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Document Max. Freq Min. Freq
Frederick H. Dyer, Compendium of the War of the Rebellion: Regimental Histories 110 90 Browse Search
Rebellion Record: a Diary of American Events: Documents and Narratives, Volume 11. (ed. Frank Moore) 41 11 Browse Search
Rebellion Record: a Diary of American Events: Documents and Narratives, Volume 5. (ed. Frank Moore) 40 2 Browse Search
Official Records of the Union and Confederate Armies, Chapter XXII: Operations in Kentucky, Tennessee, North Mississippi, North Alabama, and Southwest Virginia. March 4-June 10, 1862. (ed. Lieut. Col. Robert N. Scott) 22 2 Browse Search
Alfred Roman, The military operations of General Beauregard in the war between the states, 1861 to 1865 21 1 Browse Search
Official Records of the Union and Confederate Armies, Chapter XXII: Operations in Kentucky, Tennessee, North Mississippi, North Alabama, and Southwest Virginia. March 4-June 10, 1862., Part II: Correspondence, Orders, and Returns. (ed. Lieut. Col. Robert N. Scott) 15 9 Browse Search
William Tecumseh Sherman, Memoirs of General William T. Sherman . 13 7 Browse Search
Capt. Calvin D. Cowles , 23d U. S. Infantry, Major George B. Davis , U. S. Army, Leslie J. Perry, Joseph W. Kirkley, The Official Military Atlas of the Civil War 11 9 Browse Search
John Bell Hood., Advance and Retreat: Personal Experiences in the United States and Confederate Armies 8 2 Browse Search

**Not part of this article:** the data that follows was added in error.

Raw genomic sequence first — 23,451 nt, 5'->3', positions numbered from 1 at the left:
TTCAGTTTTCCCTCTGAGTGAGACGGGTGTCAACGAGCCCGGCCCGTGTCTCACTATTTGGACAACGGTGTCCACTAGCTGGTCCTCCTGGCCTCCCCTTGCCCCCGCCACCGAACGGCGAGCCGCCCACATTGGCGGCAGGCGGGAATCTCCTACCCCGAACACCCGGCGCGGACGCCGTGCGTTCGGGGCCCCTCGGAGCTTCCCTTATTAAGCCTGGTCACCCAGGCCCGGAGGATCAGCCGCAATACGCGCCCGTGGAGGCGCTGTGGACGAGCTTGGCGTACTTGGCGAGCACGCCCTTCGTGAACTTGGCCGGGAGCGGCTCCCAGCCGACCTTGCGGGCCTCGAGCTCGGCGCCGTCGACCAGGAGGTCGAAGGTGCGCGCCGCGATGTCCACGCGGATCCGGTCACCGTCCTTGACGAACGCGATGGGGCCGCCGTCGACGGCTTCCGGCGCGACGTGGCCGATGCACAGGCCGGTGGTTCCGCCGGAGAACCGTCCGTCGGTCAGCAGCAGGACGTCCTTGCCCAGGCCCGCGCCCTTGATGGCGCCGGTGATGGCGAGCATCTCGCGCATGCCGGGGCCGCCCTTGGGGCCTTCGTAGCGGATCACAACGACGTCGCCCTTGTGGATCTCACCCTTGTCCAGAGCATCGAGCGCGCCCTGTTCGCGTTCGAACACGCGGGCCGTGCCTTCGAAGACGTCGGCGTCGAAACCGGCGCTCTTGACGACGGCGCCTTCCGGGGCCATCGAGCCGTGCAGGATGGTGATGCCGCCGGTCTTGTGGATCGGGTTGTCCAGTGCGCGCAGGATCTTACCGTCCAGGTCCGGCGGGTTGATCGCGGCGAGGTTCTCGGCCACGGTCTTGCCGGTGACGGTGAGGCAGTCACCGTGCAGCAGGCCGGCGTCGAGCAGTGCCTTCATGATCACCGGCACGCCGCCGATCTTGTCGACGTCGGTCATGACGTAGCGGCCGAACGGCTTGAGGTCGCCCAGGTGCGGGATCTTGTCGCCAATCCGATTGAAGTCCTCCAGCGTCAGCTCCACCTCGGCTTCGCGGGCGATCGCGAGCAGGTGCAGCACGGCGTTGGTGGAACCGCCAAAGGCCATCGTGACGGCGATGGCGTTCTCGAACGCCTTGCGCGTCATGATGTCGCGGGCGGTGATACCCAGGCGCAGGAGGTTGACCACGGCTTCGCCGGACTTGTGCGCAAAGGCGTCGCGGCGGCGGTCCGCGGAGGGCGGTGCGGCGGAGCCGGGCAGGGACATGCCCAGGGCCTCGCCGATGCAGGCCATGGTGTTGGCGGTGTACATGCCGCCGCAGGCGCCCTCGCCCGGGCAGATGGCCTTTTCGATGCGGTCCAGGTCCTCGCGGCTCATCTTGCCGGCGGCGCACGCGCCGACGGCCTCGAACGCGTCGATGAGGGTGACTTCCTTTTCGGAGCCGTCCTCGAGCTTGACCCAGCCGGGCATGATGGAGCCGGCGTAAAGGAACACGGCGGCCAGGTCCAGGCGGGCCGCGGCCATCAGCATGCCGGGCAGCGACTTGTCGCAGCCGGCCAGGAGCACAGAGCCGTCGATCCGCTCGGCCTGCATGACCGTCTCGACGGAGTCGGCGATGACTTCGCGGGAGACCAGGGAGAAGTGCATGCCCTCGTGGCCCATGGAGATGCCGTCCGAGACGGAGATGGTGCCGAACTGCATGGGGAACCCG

Robert Underwood Johnson, Clarence Clough Buell, Battles and Leaders of the Civil War. Volume 4. 8 2 Browse Search
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Browsing named entities in Rebellion Record: a Diary of American Events: Documents and Narratives, Volume 9. (ed. Frank Moore). You can also browse the collection for Hornady (Alabama, United States) or search for Hornady (Alabama, United States) in all documents.

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ch other statistical matter as the General Commanding desires, will be given as near as possible. The corps remained in its camp at Whitehall, Georgia, resting from the effects of the long and arduous campaign which ended in the taking of Atlanta, until the twenty-ninth of September, on which day, at an early hour, General Morgan's division (Second) left by railroad for Chattanooga and Huntsville, to operate against Forrest's forces, then threatening our communications in the vicinity of Decatur and Athens, Alabama. The other two divisions remained in camp, holding themselves in readiness to move against Hood, as soon as the object of the movement he was then making on our right flank could be determined. On the third of October, in obedience to instructions from the headquarters of the military division of the Mississippi, following the Fourth corps, my command reached the Chattahoochee River, at the railroad crossing, at nightfall; but, owing to the rain and high water, the